An 11th-round selection of the Milwaukee Brewers in the 1993 Major League Baseball Draft, Junghans was brought to the organization with the purpose of renewing dozens of expiring suite contracts, which admittedly was a monumental task at the time. But Junghans handled his first task just fine – well enough to find himself now in charge of all areas impacting locally generated revenue.

The challenges are presented daily, and Junghans believes he’s been able to thrive under those pressures, doing so alongside those who he holds in high regard.

“The people that we have, they’re the resource to get us to where we need to go,” Junghans said. “This organization has the best people in sports, the best people in the city, and I don’t think there’s any way that, regardless of what happens, that we’re not going to meet our expectations. I’m bullish; I just think we’re going to get there, and while it’s a big job, I know we’re going to get it done.”

While the organization is closing in on its 20th anniversary, Junghans says there is still plenty to be done across all avenues. He believes the club has completed the process of building the foundation necessary to be viable long term; now it’s a matter of pushing the ceiling every day.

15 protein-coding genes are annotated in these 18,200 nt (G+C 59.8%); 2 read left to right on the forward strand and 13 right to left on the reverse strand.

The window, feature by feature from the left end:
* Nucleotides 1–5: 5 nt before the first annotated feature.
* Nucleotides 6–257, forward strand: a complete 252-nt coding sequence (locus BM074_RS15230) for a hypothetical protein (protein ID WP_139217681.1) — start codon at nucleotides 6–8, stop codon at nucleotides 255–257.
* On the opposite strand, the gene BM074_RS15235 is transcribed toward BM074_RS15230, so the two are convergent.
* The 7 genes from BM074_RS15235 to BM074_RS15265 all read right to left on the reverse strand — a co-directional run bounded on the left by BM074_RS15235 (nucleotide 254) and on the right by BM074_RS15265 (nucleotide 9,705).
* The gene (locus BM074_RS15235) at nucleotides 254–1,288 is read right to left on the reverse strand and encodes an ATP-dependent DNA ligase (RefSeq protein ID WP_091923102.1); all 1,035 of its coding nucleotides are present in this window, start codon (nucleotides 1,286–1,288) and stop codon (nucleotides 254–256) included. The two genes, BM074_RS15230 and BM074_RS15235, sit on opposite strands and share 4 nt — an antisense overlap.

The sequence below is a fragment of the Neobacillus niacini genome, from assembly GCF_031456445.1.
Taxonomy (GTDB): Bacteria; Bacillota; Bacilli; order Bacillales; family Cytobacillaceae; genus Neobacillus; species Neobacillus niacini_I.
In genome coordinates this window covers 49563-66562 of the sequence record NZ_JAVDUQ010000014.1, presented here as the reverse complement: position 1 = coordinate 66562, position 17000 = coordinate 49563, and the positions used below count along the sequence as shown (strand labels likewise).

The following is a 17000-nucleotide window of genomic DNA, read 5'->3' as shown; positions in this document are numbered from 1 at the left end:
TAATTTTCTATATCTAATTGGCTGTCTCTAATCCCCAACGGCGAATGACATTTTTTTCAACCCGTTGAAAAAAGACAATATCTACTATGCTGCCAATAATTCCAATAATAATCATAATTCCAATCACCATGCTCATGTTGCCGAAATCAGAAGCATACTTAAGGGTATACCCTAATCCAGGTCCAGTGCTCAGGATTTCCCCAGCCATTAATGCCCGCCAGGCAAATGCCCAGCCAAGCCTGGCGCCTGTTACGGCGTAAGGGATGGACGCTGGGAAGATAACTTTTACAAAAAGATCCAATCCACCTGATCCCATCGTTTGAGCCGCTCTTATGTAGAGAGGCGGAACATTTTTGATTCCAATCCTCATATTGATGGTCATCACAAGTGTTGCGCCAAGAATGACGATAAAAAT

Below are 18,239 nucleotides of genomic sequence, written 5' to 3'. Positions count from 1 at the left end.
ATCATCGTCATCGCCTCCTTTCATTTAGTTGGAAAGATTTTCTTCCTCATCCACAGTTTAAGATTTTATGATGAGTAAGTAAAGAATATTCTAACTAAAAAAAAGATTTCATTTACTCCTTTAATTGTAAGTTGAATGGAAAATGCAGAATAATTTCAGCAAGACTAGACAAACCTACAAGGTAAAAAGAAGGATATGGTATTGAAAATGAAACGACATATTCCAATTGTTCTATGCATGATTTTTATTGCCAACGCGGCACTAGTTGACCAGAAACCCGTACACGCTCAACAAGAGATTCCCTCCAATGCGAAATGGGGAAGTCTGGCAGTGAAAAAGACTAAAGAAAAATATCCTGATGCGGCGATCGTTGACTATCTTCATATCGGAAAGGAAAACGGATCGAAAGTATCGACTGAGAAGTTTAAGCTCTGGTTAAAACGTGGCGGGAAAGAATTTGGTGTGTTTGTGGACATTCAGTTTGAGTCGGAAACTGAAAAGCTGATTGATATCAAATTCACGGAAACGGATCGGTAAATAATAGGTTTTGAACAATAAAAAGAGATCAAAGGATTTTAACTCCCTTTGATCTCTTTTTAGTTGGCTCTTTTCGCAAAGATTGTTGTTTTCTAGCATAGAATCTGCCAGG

“We know where we want to go,” Junghans said. “We’re committed to winning a Stanley Cup, we’re committed to being the No. 1 venue in the United States, and I think the fans should be excited about that.

“The other thing is we have made it clear that our fans are our lifeblood. A lot of teams say it, not a lot of teams will actually do things that support that claim. For us, we listen to our fans, we do things for our fans, our players embrace our fans and we built Smashville for the fans. If fans really could take a peek behind the curtain and see where we want to take this thing in 10 or 20 or 50 years, they’d be extremely excited.”

While they’re in two different stages of their careers, both Helper and Junghans know potential when they see it. There’s a reason why they’ve remained in Nashville and have no plans of leaving anytime soon.

The drive to be part of a championship club has never been stronger, and while they’re not determining who should skate on the first line or working the phones leading up to the trade deadline, their tasks are just as important as the Predators strive for the ultimate prize.

“The office is largely a young, vibrant office, and I’ve reached a stage where after this many years of doing so many day-to-day things that it’s time to take a little bit of a step back,” Helper said. “I’m looking forward to that, and I’m anxious for a new season to start. The team that we have and all the things that go on within the building, there’s never been a better time to be part of the organization than right now. There’s so many positives going on and so many positives to come; it’s great to still be a part of.”

“I think we’re just scraping the surface,” Junghans said. “When I’m long gone, hopefully I’ll look back on this and say, ‘I was part of the regime that got it to a place where the next guys could come in and make it Nashville’s team, the state of Tennessee’s team, the region’s team,’ and that’s exciting.”